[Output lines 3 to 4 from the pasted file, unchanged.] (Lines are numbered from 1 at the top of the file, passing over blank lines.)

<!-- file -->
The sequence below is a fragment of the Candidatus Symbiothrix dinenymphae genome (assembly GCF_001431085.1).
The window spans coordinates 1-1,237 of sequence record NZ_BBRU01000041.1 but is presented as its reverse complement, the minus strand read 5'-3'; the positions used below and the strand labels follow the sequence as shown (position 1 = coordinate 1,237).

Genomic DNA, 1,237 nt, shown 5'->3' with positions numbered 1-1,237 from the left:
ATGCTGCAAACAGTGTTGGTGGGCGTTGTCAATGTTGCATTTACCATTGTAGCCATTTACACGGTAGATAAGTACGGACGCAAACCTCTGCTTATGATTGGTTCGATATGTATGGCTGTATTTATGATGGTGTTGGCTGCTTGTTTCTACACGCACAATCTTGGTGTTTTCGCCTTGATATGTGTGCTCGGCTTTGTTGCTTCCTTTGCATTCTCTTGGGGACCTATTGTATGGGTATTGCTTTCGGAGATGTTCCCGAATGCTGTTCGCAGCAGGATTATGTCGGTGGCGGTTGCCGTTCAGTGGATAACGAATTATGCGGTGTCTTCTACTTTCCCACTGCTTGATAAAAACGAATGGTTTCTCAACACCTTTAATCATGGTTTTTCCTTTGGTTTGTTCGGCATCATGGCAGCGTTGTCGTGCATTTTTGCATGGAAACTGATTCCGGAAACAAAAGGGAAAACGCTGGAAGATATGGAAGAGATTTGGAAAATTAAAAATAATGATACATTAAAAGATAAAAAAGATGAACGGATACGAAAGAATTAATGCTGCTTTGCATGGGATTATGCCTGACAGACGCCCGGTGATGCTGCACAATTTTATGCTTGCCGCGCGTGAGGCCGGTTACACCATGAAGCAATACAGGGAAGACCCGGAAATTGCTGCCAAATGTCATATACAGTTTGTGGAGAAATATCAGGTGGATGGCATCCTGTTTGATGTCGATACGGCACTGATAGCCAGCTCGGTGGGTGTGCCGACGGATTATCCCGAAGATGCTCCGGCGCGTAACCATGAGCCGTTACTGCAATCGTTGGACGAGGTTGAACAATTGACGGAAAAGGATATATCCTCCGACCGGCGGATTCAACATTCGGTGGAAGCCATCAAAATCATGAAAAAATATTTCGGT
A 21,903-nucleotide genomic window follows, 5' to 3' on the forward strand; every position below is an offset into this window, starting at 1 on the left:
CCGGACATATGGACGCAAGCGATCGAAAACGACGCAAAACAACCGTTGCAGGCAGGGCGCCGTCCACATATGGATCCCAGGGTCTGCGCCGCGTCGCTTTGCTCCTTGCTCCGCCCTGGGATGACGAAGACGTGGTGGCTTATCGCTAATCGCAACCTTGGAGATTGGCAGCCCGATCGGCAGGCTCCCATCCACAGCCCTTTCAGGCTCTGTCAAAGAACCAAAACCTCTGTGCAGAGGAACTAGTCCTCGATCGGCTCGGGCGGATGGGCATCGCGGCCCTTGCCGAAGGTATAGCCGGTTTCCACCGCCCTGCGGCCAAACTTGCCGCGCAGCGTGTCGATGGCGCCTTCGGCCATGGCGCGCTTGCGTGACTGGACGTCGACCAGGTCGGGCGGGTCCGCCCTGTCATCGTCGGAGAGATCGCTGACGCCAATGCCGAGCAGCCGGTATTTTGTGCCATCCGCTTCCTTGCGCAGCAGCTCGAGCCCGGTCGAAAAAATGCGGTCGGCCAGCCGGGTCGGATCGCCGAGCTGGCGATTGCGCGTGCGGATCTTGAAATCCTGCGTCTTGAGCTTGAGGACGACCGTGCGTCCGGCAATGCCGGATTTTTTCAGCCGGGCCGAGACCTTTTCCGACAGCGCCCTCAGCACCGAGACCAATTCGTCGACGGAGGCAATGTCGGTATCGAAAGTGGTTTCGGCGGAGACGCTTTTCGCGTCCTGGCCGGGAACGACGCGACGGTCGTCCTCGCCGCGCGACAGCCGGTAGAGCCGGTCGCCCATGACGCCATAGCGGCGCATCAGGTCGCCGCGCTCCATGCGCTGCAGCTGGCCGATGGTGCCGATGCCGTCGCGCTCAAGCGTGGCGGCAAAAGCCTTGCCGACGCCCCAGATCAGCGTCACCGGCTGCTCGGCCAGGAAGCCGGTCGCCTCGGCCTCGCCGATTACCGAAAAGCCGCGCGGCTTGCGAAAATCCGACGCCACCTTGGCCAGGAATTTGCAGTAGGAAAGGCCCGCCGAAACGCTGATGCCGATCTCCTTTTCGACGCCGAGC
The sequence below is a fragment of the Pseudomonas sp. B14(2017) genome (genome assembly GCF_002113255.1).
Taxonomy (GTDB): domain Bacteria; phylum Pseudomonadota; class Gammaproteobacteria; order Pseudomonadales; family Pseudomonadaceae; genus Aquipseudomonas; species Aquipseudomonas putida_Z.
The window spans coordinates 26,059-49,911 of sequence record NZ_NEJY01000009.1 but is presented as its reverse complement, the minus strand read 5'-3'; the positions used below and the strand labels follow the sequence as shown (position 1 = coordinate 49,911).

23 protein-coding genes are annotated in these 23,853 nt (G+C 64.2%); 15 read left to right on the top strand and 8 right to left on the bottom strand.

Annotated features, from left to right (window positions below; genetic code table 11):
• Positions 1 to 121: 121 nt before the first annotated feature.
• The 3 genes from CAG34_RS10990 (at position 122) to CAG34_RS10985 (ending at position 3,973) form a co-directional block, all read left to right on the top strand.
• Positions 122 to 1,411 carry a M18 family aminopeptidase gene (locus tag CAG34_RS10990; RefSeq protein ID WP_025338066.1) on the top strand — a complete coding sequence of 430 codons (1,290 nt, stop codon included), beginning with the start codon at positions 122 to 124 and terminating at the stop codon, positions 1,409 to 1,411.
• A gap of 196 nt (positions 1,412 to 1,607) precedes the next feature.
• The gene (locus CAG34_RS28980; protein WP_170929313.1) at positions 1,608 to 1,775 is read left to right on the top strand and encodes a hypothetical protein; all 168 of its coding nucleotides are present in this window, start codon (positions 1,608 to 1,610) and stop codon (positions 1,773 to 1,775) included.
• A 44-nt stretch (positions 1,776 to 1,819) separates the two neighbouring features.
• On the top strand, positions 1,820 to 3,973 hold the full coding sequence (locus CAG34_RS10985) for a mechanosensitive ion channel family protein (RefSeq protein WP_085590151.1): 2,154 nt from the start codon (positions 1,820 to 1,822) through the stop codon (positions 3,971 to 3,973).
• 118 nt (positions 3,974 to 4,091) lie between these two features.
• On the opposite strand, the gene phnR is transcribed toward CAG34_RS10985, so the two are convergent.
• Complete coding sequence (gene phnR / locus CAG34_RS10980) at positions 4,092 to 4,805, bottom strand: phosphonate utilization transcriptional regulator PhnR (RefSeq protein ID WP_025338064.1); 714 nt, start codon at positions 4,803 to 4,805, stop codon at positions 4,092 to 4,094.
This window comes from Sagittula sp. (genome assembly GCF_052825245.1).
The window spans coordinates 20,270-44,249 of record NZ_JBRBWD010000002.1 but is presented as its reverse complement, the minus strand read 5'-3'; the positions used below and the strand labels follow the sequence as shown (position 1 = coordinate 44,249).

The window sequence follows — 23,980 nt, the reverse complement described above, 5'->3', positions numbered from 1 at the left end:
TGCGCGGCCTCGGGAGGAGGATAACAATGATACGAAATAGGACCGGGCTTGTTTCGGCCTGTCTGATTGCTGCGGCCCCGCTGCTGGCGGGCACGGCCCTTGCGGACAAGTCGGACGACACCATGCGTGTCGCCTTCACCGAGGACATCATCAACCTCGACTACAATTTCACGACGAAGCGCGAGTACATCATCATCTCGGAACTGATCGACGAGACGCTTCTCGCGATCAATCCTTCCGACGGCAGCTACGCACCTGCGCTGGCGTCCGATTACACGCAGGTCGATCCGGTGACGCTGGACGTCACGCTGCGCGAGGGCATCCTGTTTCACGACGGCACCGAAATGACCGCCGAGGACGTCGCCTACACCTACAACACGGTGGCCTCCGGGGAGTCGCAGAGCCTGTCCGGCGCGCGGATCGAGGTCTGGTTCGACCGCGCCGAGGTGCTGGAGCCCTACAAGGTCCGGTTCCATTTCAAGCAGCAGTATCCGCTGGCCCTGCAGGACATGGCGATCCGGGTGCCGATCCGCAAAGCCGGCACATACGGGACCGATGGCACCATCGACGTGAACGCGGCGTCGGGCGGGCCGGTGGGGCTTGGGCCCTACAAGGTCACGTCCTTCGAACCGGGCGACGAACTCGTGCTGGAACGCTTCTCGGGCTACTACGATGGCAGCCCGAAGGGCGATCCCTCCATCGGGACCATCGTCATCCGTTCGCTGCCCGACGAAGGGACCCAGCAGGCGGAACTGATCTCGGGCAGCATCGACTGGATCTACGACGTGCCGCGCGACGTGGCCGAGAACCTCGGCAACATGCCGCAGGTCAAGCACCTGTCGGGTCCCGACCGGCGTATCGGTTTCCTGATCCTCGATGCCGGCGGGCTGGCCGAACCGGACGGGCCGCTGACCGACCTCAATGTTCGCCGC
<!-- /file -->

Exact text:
Genomic DNA, 1,237 nt, shown 5'->3' with positions numbered 1-1,237 from the left:
ATGCTGCAAACAGTGTTGGTGGGCGTTGTCAATGTTGCATTTACCATTGTAGCCATTTACACGGTAGATAAGTACGGACGCAAACCTCTGCTTATGATTGGTTCGATATGTATGGCTGTATTTATGATGGTGTTGGCTGCTTGTTTCTACACGCACAATCTTGGTGTTTTCGCCTTGATATGTGTGCTCGGCTTTGTTGCTTCCTTTGCATTCTCTTGGGGACCTATTGTATGGGTATTGCTTTCGGAGATGTTCCCGAATGCTGTTCGCAGCAGGATTATGTCGGTGGCGGTTGCCGTTCAGTGGATAACGAATTATGCGGTGTCTTCTACTTTCCCACTGCTTGATAAAAACGAATGGTTTCTCAACACCTTTAATCATGGTTTTTCCTTTGGTTTGTTCGGCATCATGGCAGCGTTGTCGTGCATTTTTGCATGGAAACTGATTCCGGAAACAAAAGGGAAAACGCTGGAAGATATGGAAGAGATTTGGAAAATTAAAAATAATGATACATTAAAAGATAAAAAAGATGAACGGATACGAAAGAATTAATGCTGCTTTGCATGGGATTATGCCTGACAGACGCCCGGTGATGCTGCACAATTTTATGCTTGCCGCGCGTGAGGCCGGTTACACCATGAAGCAATACAGGGAAGACCCGGAAATTGCTGCCAAATGTCATATACAGTTTGTGGAGAAATATCAGGTGGATGGCATCCTGTTTGATGTCGATACGGCACTGATAGCCAGCTCGGTGGGTGTGCCGACGGATTATCCCGAAGATGCTCCGGCGCGTAACCATGAGCCGTTACTGCAATCGTTGGACGAGGTTGAACAATTGACGGAAAAGGATATATCCTCCGACCGGCGGATTCAACATTCGGTGGAAGCCATCAAAATCATGAAAAAATATTTCGGT